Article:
Jean-André Rixens

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Jean-André Rixens (30 November 1846, Saint-Gaudens – 21 February 1925, Paris) was a French painter and muralist, notable for his part in the decoration of the Capitole de Toulouse (Salle des Illustres) and of the Hôtel de ville de Paris (Salon des Sciences).

In 1876, Rixens debuted paintings at the Salon, where he won Second and Third Class Medals. In 1889, at the Exposition Universelle, Rixens was awarded a Gold Medal.

Rixens was a historical and portrait painter. Many of his paintings, such as Death of Cleopatra, show the artist's fascination with Orientalism as well as his penchant for the mythological. By 1900, Rixens' paintings had made him a Chevalier of the Legion d'Honneur and a Member of the National Fine Art Society. He died in 1925.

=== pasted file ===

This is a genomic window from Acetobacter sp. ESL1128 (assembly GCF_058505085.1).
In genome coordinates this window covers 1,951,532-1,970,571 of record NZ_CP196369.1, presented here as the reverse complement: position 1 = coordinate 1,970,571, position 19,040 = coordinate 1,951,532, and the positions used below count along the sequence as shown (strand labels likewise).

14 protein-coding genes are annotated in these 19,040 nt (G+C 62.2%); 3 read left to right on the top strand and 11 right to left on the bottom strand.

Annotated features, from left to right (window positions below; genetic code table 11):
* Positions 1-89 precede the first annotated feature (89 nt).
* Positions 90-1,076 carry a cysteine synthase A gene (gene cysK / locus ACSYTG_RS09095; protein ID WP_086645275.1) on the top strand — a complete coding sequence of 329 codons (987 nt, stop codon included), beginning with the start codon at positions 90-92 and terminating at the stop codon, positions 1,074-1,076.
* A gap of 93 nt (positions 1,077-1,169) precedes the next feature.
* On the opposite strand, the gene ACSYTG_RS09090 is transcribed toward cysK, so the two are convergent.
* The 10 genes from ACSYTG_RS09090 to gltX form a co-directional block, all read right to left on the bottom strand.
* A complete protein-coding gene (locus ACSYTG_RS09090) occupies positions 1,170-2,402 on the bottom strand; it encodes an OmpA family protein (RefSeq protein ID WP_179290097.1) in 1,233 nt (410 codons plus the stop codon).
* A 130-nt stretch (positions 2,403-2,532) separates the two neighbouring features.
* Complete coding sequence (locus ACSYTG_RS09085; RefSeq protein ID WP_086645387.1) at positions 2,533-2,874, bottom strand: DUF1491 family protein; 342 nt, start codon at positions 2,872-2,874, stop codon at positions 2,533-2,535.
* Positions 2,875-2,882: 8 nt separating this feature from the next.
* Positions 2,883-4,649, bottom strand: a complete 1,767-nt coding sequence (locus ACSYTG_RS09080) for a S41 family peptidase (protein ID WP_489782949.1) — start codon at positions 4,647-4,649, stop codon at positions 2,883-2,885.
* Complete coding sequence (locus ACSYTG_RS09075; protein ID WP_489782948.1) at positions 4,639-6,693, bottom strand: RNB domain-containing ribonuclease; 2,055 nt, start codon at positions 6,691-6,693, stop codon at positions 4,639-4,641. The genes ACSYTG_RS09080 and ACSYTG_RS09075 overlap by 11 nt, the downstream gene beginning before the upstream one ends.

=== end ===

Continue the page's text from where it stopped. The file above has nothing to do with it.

Works[edit]

  • The death of Cleopatra, 1874, musée des Augustins (Toulouse)
  • Old Spanish peasant at prayer, 1881, musée des Augustins (Toulouse)
  • Portrait of Jeanne Samary, 1892, musée des Augustins (Toulouse)
  • The Philosopher, 1904, musée des Augustins (Toulouse)
  • The gunners leaving Belfort, salle des illustres (Toulouse)
  • The entry of Dupuy into Cairo, salle des illustres (Toulouse)
  • Toulouse cooperating in the Défense Nationale, salle des illustres (Toulouse)
  • Portrait of Jules Delsart, musée des Beaux-Arts de Valenciennes

Gallery[edit]